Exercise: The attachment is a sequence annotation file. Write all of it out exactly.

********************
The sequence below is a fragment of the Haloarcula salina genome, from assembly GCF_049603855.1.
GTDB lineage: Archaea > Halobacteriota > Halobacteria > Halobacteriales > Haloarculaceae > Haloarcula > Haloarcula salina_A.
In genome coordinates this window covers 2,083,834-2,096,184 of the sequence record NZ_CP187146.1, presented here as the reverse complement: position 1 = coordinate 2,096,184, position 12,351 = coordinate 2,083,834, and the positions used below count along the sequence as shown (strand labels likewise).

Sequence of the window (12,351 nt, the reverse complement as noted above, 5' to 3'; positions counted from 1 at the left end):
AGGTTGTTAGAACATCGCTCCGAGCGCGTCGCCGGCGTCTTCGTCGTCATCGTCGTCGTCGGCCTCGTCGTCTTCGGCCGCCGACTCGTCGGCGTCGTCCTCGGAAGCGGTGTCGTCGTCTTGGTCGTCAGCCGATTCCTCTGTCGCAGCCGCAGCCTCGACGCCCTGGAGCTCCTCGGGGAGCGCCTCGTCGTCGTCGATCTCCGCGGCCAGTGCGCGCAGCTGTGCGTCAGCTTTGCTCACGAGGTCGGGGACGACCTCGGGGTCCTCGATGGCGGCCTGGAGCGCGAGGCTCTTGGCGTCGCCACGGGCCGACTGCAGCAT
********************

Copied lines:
The sequence below is a fragment of the Haloarcula salina genome, from assembly GCF_049603855.1.
GTDB lineage: Archaea > Halobacteriota > Halobacteria > Halobacteriales > Haloarculaceae > Haloarcula > Haloarcula salina_A.
In genome coordinates this window covers 2,083,834-2,096,184 of the sequence record NZ_CP187146.1, presented here as the reverse complement: position 1 = coordinate 2,096,184, position 12,351 = coordinate 2,083,834, and the positions used below count along the sequence as shown (strand labels likewise).

Sequence of the window (12,351 nt, the reverse complement as noted above, 5' to 3'; positions counted from 1 at the left end):
AGGTTGTTAGAACATCGCTCCGAGCGCGTCGCCGGCGTCTTCGTCGTCATCGTCGTCGTCGGCCTCGTCGTCTTCGGCCGCCGACTCGTCGGCGTCGTCCTCGGAAGCGGTGTCGTCGTCTTGGTCGTCAGCCGATTCCTCTGTCGCAGCCGCAGCCTCGACGCCCTGGAGCTCCTCGGGGAGCGCCTCGTCGTCGTCGATCTCCGCGGCCAGTGCGCGCAGCTGTGCGTCAGCTTTGCTCACGAGGTCGGGGACGACCTCGGGGTCCTCGATGGCGGCCTGGAGCGCGAGGCTCTTGGCGTCGCCACGGGCCGACTGCAGCAT